Saturday, January 28, 2006

English is not only for call centers – DepEd

By SHIANEE MAMANGLU, Manila Bulletin

EDUCATION Officer-in-Charge Dr. Fe Hidalgo on Monday said that the English language is not being intensified for call centers but as the language of information technology.

Reacting to an earlier call from Department of Labor and Employment (DOLE) Secretary Patricia Sto. Tomas to restore English as the country’s medium of instruction to attract employment overseas, primarily the booming call center markets, Hidalgo said DepEd has been promoting English as a medium of instruction in public schools, except in the two subject areas — Filipino and Makabayan.

"We’re concerned that there is the need to really improve our proficiency. We’ve started intensifying the use of English. Today, a majority of the subject areas are taught in English except for those two subjects," Hidalgo said in an interview.


She agreed that the Filipino’s skill in English have diminished over the years thus the need to enhance it. But she expressed belief that this is not to set aside nationalism.

"When you speak English, it doesn’t mean you love your country less. We cannot set aside nationalism, we always emphasize nationalism," the Education official said.

Sto. Tomas asked DepEd recently to "set aside nationalism and restore English as the country’s medium of instruction" in the name of employment.

According to her, only five to 10 are accepted out of every 100 call center applicants today because of poor English skills particularly on communication.

She also blamed the use of "Taglish" (Tagalog & English) by young professionals to low hiring rate in call centers.

The DOLE chief said that if Filipinos can improve its English proficiency soon enough it can become the top. Currently, the Philippines is the second leading labor market for the global call center industry, next to India.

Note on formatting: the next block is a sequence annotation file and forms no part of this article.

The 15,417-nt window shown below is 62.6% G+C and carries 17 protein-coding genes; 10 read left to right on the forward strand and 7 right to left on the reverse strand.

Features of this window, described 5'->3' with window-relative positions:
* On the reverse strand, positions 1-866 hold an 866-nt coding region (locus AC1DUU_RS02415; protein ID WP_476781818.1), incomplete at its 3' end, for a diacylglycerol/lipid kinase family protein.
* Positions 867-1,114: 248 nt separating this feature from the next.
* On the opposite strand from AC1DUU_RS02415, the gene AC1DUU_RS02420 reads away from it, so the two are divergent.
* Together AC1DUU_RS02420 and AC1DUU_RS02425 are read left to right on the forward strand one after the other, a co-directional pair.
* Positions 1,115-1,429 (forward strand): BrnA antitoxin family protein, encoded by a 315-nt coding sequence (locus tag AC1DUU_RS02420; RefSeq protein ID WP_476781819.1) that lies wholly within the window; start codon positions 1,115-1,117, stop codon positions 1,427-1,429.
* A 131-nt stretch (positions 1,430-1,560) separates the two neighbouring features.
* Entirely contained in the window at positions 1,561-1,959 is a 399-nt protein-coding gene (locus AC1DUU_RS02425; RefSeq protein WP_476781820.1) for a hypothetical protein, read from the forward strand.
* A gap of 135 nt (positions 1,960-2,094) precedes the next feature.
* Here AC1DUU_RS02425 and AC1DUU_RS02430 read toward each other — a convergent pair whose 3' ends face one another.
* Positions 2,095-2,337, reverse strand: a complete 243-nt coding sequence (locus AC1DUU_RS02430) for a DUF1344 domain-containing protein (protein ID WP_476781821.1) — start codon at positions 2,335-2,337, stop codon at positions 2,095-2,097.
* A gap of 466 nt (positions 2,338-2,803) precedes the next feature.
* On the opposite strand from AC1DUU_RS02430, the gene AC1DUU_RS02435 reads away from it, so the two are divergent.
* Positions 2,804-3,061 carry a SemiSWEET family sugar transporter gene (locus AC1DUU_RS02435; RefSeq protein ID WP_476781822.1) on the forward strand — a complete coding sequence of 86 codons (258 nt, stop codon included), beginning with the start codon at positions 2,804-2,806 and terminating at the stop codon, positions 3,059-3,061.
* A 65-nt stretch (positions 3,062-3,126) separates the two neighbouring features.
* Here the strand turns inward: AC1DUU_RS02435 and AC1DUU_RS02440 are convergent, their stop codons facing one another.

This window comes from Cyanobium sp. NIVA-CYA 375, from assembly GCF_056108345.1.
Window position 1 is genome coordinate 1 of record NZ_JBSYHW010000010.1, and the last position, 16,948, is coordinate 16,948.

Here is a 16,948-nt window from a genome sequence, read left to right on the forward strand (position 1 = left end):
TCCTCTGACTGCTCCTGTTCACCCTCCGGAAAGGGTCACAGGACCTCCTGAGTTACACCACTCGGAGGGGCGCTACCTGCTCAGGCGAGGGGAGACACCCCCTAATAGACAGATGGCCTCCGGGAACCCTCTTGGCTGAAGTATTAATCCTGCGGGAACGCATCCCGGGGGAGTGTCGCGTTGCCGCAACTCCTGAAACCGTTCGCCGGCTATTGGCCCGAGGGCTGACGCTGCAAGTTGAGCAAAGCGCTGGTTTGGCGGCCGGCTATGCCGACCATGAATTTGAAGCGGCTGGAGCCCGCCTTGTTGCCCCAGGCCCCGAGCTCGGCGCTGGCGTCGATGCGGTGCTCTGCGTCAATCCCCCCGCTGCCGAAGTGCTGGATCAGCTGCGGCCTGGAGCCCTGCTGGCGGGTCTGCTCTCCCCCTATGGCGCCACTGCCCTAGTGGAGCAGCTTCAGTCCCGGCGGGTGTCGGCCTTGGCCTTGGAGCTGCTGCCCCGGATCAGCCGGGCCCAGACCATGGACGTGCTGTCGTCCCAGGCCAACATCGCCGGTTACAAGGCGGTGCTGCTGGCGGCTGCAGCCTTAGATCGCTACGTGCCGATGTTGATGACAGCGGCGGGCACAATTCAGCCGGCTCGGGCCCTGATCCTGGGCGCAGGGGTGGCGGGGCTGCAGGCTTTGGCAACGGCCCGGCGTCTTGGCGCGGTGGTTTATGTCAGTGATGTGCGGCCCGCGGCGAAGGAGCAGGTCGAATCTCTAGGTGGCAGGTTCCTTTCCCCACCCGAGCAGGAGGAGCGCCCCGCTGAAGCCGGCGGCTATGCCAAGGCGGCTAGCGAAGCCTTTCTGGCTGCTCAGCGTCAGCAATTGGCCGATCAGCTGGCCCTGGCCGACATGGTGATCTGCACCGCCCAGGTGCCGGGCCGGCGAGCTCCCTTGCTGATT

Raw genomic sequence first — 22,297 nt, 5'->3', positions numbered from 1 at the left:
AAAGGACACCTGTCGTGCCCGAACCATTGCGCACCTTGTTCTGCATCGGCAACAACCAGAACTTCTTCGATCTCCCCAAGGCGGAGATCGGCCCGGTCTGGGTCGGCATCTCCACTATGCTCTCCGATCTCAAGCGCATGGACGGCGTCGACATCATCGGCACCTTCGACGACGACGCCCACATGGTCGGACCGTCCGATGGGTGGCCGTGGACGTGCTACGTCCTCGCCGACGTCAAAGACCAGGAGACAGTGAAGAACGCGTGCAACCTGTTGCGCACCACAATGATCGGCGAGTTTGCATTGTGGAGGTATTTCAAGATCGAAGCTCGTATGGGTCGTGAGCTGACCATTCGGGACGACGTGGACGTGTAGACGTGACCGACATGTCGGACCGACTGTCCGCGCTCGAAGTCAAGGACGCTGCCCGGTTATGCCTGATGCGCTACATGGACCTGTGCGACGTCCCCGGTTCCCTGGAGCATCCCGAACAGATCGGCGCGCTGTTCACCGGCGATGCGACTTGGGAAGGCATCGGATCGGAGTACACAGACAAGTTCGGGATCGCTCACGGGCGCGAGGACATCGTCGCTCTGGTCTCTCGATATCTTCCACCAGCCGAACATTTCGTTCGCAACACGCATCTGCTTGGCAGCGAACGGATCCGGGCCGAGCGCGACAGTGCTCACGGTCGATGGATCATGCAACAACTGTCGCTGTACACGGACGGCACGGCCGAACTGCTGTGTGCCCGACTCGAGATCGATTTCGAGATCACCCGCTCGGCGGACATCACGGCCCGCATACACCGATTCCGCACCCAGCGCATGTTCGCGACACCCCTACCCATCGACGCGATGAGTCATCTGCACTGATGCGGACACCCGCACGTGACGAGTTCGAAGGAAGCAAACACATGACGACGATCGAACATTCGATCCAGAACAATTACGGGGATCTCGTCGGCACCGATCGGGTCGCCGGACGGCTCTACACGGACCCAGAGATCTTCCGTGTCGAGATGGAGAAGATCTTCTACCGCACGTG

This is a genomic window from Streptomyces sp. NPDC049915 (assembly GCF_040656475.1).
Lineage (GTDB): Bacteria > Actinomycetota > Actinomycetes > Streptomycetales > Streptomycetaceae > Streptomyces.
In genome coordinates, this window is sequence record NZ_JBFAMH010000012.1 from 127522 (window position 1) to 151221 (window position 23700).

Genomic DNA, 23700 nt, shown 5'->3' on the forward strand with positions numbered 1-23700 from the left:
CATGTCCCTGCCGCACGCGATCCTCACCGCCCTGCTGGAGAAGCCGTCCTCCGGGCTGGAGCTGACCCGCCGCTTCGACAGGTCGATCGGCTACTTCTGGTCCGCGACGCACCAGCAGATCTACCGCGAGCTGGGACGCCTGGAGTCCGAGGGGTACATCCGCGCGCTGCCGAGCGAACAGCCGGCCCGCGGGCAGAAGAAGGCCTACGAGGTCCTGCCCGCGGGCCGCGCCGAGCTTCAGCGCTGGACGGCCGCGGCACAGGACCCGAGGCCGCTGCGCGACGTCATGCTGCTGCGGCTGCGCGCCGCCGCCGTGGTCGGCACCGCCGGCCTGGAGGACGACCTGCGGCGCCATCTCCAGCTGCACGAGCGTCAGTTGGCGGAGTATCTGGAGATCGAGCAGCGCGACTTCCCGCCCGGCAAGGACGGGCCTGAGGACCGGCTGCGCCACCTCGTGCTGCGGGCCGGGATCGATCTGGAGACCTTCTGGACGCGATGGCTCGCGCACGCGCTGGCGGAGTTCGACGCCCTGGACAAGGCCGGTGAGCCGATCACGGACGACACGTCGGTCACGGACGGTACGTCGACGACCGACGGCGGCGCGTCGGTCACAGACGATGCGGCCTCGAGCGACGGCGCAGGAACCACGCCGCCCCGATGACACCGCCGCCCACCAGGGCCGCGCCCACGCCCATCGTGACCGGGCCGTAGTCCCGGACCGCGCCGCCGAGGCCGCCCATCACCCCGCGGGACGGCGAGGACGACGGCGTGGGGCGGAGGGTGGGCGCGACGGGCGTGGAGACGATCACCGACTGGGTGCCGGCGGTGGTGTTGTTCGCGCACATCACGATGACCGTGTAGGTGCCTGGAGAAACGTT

Hidalgo said that DepEd will be concentrating (more) on intensifying the training of teachers to improve their proficiency in the English language this year.

"Our objective is to intensify teacher training particularly on communication, and on how to teach. We also have a training program in the regions on how to teach reading effectively."

The DepEd’s School Mentoring Program, which seeks to train to mentor teachers is another project that promotes the English proficiency. In the last few years, over 60, 000 teachers across the country have been trained.

Under its national reading program, DepEd also promotes functional literacy to make every student read and understand what they read.

Hidalgo said that student’s reading comprehension should be enhanced starting at Grade 3.

DepEd is also looking into the possibility of obliging incoming or new teachers to take another examination that will test their proficiency in English on top of the Licensure Examination for Teachers (LET).

It is also planning to require old teachers to undergo a seminar on English, math and science for the same purpose

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